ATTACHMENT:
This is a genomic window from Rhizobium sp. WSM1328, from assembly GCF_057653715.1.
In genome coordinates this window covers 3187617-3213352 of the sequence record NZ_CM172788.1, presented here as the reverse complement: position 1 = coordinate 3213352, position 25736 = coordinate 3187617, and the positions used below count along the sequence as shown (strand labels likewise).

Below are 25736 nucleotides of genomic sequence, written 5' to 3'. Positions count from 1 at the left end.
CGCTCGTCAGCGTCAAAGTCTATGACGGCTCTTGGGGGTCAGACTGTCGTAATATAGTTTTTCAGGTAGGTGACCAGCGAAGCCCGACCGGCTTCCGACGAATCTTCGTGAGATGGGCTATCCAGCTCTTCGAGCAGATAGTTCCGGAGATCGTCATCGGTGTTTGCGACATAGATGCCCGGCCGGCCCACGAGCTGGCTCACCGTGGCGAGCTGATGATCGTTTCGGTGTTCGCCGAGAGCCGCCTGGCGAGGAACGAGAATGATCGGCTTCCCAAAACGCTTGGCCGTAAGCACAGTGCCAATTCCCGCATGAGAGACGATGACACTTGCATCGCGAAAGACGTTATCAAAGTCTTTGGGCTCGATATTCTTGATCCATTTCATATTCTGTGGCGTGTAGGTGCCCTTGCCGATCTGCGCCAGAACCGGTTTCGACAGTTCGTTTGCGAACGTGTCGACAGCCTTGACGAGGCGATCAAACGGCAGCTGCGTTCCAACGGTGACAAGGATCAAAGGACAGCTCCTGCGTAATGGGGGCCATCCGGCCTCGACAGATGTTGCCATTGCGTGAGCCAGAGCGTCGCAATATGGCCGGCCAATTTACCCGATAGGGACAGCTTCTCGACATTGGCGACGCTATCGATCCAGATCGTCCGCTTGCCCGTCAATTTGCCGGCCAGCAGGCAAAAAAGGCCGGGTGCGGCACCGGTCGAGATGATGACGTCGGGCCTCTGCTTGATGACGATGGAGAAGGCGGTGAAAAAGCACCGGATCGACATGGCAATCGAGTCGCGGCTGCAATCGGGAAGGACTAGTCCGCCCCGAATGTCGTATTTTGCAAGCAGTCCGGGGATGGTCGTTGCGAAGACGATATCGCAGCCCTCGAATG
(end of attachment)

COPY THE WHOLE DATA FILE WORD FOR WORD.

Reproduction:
This is a genomic window from Rhizobium sp. WSM1328, from assembly GCF_057653715.1.
In genome coordinates this window covers 3187617-3213352 of the sequence record NZ_CM172788.1, presented here as the reverse complement: position 1 = coordinate 3213352, position 25736 = coordinate 3187617, and the positions used below count along the sequence as shown (strand labels likewise).

Below are 25736 nucleotides of genomic sequence, written 5' to 3'. Positions count from 1 at the left end.
CGCTCGTCAGCGTCAAAGTCTATGACGGCTCTTGGGGGTCAGACTGTCGTAATATAGTTTTTCAGGTAGGTGACCAGCGAAGCCCGACCGGCTTCCGACGAATCTTCGTGAGATGGGCTATCCAGCTCTTCGAGCAGATAGTTCCGGAGATCGTCATCGGTGTTTGCGACATAGATGCCCGGCCGGCCCACGAGCTGGCTCACCGTGGCGAGCTGATGATCGTTTCGGTGTTCGCCGAGAGCCGCCTGGCGAGGAACGAGAATGATCGGCTTCCCAAAACGCTTGGCCGTAAGCACAGTGCCAATTCCCGCATGAGAGACGATGACACTTGCATCGCGAAAGACGTTATCAAAGTCTTTGGGCTCGATATTCTTGATCCATTTCATATTCTGTGGCGTGTAGGTGCCCTTGCCGATCTGCGCCAGAACCGGTTTCGACAGTTCGTTTGCGAACGTGTCGACAGCCTTGACGAGGCGATCAAACGGCAGCTGCGTTCCAACGGTGACAAGGATCAAAGGACAGCTCCTGCGTAATGGGGGCCATCCGGCCTCGACAGATGTTGCCATTGCGTGAGCCAGAGCGTCGCAATATGGCCGGCCAATTTACCCGATAGGGACAGCTTCTCGACATTGGCGACGCTATCGATCCAGATCGTCCGCTTGCCCGTCAATTTGCCGGCCAGCAGGCAAAAAAGGCCGGGTGCGGCACCGGTCGAGATGATGACGTCGGGCCTCTGCTTGATGACGATGGAGAAGGCGGTGAAAAAGCACCGGATCGACATGGCAATCGAGTCGCGGCTGCAATCGGGAAGGACTAGTCCGCCCCGAATGTCGTATTTTGCAAGCAGTCCGGGGATGGTCGTTGCGAAGACGATATCGCAGCCCTCGAATG